It was evident that Hill identified strongly with Hopkins, while confessing himself perplexed by his methods and humbled by his sacrifices. But the poet in Hill, weary of the charge that his work is too obscure, rejoiced in the “good-humoured irascibility” of Hopkins’s response to his friend Robert Bridges, who asked what he meant by his poem “Henry Purcell”: “My sonnet means Purcell’s music is none of your damned subjective rot, so to speak.”
To hear Geoffrey Hill speak — and the Oxford lectures are all available as podcasts — is an exhilarating experience. His delivery is almost, but not quite, theatrical — especially when compared to the dry, monotonous manner of most modern academics. But Hill is not, despite having spent the greater part of his life teaching at Leeds, Cambridge and Boston, primarily an academic. His declamatory style of oratory, rising to incantation in the recitation of verse, is indebted, rather, to the great poets of the past: to Yeats and Eliot.
Poetry as transfiguration of language: Hill has pursued this project with iron consistency for more than 60 years, ever since his first slim volume (a pamphlet of five poems, now extremely rare) appeared in 1950 while he was still a 20-year-old undergraduate at Keble College, Oxford. But for Hill the poetical has always been the political. In his Oxford lecture he thinks foul scorn that politicians should presume to be above criticism in their use and abuse of language. Indeed, the prophetic mode comes naturally to him in verse and prose.
Hill has on occasion come under attack for his allegedly reactionary tendencies, notably from Tom Paulin — the Northern Irish poet and Oxford don notorious for an interview in which he appeared to encourage Palestinians to kill Jewish settlers in the West Bank. Paulin took exception to Hill’s Mercian Hymns, which had the temerity to allude to Virgil’s prophetic vision of civil war, since 1968 associated to English ears with Enoch Powell’s “Rivers of blood” speech and hence for Paulin — but not Hill — now fatally compromised in perpetuity. Hill has never explicitly defended his choice of this line, but the Mercian hymn in question has nothing to do with immigration. It actually describes a “visitation of some sorrow” to the dungeon of Boethius, the Roman author of The Consolation of Philosophy who was tortured to death, concluding thus: “He set in motion the furtherance of / his journey. To watch the Tiber foaming out / much blood.” This is not the dog whistle of demagogy, but a valiant attempt to reclaim Virgil’s line for the realm of literature.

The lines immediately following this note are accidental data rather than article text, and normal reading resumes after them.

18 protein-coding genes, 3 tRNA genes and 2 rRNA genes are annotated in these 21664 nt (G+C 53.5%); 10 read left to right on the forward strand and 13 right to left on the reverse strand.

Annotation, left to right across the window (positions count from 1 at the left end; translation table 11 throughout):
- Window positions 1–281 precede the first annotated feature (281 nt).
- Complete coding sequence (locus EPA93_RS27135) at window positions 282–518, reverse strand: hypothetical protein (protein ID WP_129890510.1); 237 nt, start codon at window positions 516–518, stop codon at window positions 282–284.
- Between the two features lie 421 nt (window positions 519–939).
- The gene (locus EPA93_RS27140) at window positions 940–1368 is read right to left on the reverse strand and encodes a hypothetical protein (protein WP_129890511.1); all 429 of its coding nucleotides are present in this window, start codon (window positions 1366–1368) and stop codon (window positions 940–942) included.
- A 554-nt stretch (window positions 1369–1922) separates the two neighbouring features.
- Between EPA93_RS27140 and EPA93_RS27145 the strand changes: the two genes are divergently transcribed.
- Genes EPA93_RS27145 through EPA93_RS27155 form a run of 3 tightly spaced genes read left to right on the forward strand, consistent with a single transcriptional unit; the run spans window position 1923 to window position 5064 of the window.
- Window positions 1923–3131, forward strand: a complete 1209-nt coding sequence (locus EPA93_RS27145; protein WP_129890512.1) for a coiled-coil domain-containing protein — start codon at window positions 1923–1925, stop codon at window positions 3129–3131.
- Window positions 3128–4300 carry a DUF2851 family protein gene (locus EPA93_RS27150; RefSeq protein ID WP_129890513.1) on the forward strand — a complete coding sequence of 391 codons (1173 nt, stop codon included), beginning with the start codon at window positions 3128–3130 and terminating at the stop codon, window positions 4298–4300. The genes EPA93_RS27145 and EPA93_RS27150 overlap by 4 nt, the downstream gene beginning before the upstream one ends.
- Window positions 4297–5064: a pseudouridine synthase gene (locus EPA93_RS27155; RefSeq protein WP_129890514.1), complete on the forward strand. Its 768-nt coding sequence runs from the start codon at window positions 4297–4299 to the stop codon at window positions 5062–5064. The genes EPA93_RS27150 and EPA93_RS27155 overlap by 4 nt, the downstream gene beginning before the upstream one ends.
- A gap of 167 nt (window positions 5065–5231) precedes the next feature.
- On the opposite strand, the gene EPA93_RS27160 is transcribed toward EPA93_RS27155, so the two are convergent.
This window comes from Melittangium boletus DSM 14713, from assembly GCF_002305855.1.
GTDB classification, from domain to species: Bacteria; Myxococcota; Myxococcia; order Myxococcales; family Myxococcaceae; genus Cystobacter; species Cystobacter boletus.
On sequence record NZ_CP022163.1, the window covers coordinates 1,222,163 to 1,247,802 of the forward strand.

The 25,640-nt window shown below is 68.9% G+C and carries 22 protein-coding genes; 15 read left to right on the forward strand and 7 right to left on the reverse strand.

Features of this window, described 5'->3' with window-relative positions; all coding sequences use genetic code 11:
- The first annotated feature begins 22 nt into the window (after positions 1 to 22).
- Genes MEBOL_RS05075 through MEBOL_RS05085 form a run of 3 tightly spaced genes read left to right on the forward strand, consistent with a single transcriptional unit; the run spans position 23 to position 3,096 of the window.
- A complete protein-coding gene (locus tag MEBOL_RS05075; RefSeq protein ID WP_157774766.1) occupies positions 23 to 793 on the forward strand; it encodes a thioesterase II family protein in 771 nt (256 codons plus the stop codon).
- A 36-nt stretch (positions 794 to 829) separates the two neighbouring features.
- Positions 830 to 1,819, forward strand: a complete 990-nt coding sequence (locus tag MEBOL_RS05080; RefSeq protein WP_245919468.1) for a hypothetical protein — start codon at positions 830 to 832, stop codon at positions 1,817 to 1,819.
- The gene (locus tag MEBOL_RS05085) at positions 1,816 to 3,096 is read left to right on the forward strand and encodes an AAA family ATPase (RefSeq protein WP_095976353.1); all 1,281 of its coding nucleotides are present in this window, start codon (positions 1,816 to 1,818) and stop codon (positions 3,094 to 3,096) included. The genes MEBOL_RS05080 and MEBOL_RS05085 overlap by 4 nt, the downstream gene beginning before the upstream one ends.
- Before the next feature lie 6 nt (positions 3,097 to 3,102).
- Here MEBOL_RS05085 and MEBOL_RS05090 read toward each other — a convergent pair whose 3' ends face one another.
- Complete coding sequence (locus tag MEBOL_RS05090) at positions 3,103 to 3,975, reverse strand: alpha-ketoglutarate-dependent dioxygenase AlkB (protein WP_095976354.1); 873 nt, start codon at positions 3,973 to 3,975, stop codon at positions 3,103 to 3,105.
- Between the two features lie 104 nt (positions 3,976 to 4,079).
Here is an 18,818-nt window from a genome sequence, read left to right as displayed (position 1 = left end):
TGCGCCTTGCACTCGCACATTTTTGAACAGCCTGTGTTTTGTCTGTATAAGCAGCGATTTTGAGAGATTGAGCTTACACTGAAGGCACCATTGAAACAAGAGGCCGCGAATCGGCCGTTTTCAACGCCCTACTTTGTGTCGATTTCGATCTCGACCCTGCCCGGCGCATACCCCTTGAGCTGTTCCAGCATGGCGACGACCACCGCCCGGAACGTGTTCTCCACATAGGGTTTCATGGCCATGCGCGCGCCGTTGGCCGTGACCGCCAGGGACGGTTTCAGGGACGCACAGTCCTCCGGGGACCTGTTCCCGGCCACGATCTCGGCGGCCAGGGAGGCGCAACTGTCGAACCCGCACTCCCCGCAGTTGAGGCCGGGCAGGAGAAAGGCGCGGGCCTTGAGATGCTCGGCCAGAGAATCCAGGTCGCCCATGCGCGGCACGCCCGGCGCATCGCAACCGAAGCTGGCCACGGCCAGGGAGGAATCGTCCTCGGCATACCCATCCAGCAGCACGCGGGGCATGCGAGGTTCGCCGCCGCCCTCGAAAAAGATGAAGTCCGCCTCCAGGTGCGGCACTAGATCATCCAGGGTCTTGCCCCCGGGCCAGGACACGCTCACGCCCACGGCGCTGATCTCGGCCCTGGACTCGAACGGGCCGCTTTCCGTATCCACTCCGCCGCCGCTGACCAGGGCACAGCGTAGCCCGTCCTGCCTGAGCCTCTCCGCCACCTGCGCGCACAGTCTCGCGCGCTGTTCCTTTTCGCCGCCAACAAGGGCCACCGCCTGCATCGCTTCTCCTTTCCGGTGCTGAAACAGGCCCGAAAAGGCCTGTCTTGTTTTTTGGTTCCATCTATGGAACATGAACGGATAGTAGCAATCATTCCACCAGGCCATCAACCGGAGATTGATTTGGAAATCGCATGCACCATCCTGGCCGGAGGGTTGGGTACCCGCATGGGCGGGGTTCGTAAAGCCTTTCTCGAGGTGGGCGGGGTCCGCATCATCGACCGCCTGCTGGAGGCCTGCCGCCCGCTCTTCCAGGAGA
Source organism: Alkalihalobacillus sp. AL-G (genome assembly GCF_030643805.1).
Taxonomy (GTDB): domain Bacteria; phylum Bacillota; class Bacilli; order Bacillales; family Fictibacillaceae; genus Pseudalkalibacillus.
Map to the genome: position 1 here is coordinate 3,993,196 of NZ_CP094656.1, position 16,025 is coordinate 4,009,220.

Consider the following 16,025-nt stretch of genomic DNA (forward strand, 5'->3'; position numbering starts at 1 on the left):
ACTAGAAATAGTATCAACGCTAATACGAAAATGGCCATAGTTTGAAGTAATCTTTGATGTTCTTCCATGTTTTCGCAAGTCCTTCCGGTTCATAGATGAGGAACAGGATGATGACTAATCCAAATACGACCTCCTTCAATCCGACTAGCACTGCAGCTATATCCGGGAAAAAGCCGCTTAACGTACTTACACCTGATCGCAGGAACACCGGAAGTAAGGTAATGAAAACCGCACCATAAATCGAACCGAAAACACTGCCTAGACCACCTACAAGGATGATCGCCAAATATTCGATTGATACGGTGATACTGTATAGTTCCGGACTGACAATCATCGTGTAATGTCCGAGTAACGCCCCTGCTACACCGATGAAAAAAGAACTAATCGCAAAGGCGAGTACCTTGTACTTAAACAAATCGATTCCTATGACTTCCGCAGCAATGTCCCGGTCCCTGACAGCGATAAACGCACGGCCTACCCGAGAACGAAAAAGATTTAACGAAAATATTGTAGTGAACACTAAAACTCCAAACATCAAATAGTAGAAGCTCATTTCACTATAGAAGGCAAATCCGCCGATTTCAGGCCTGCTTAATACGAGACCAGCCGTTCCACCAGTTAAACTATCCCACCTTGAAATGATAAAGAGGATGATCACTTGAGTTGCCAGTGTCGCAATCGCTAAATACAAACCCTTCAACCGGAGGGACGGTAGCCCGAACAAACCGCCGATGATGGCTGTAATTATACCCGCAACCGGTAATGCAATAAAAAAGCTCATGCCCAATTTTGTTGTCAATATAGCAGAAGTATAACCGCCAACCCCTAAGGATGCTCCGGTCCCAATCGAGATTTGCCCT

Nor may Hill be accused of sycophancy towards politicians with patronage: there is nothing unctuous about his verse, no eulogies of or dedications to living leaders, though he is generous with his praise of the dead and the dying. Some of his collections have political titles, including the one chosen for his entire oeuvre, Broken Hierarchies. Hill’s mental landscape was shaped by the two world wars, and the “backlog of monsters” they bequeathed. But he is devoted to the preservation of what he calls “intrinsic value”, values embodied in poetry, which are not relative or arbitrary.
Hence his attachment to the idea of hierarchy: not in a political but a moral sense. In an essay making the case for Hopkins as a true democrat, he writes with reference to the Catholic Church: “It will be objected that a hierarchical institution cannot be democratic, but what it cannot be, in the world’s terms, is egalitarian, even though it teaches equality before God.” Hill is democratic but not egalitarian. “Bless hierarchy, dismiss hegemony,” he declares in the last poem of his Liber Illustrium Virorum, his “Book of Illustrious Men”. The moral hierarchies broken by war and tyranny live on in poetry.
It is evident, then, that Hill takes poetry, his vocation and his obligations to the muse, with the utmost seriousness. Not so apparent, until one has heard him out, is the fact that he does not take himself too seriously. My evidence for this is circumstantial but cumulative: sly little digs at the carapace of authority that inevitably surrounds a man long since wearied by hearing himself feted as “our greatest living poet”; a lively awareness of the contradictions and limitations of his critical theories; no hint of vanity about his own poetic achievement; and a readiness to engage with anybody who had turned up to hear him, even if their only purpose in doing so was to get him to sign copies of his books.